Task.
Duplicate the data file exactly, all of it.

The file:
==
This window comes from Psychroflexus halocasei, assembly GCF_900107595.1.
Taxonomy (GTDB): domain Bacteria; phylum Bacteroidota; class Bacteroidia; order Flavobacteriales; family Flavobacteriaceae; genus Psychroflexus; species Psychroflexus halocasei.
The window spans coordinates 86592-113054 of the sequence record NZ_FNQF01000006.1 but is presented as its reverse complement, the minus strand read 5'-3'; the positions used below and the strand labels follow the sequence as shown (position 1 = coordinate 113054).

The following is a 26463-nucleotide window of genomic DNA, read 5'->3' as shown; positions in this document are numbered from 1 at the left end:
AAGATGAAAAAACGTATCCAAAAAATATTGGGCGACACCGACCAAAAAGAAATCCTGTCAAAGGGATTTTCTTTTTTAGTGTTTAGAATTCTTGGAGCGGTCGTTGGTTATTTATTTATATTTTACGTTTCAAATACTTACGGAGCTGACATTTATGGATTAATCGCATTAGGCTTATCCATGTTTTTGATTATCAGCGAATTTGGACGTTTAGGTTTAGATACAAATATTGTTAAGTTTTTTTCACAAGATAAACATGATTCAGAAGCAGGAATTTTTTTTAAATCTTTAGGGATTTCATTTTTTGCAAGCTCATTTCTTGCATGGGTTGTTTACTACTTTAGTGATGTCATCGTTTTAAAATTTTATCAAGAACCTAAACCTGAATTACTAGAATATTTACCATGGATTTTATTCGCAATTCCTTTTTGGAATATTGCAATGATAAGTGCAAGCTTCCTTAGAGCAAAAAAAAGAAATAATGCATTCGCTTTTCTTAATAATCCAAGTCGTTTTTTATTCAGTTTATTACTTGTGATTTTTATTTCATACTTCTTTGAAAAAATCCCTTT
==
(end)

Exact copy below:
This window comes from Psychroflexus halocasei, assembly GCF_900107595.1.
Taxonomy (GTDB): domain Bacteria; phylum Bacteroidota; class Bacteroidia; order Flavobacteriales; family Flavobacteriaceae; genus Psychroflexus; species Psychroflexus halocasei.
The window spans coordinates 86592-113054 of the sequence record NZ_FNQF01000006.1 but is presented as its reverse complement, the minus strand read 5'-3'; the positions used below and the strand labels follow the sequence as shown (position 1 = coordinate 113054).

The following is a 26463-nucleotide window of genomic DNA, read 5'->3' as shown; positions in this document are numbered from 1 at the left end:
AAGATGAAAAAACGTATCCAAAAAATATTGGGCGACACCGACCAAAAAGAAATCCTGTCAAAGGGATTTTCTTTTTTAGTGTTTAGAATTCTTGGAGCGGTCGTTGGTTATTTATTTATATTTTACGTTTCAAATACTTACGGAGCTGACATTTATGGATTAATCGCATTAGGCTTATCCATGTTTTTGATTATCAGCGAATTTGGACGTTTAGGTTTAGATACAAATATTGTTAAGTTTTTTTCACAAGATAAACATGATTCAGAAGCAGGAATTTTTTTTAAATCTTTAGGGATTTCATTTTTTGCAAGCTCATTTCTTGCATGGGTTGTTTACTACTTTAGTGATGTCATCGTTTTAAAATTTTATCAAGAACCTAAACCTGAATTACTAGAATATTTACCATGGATTTTATTCGCAATTCCTTTTTGGAATATTGCAATGATAAGTGCAAGCTTCCTTAGAGCAAAAAAAAGAAATAATGCATTCGCTTTTCTTAATAATCCAAGTCGTTTTTTATTCAGTTTATTACTTGTGATTTTTATTTCATACTTCTTTGAAAAAATCCCTTT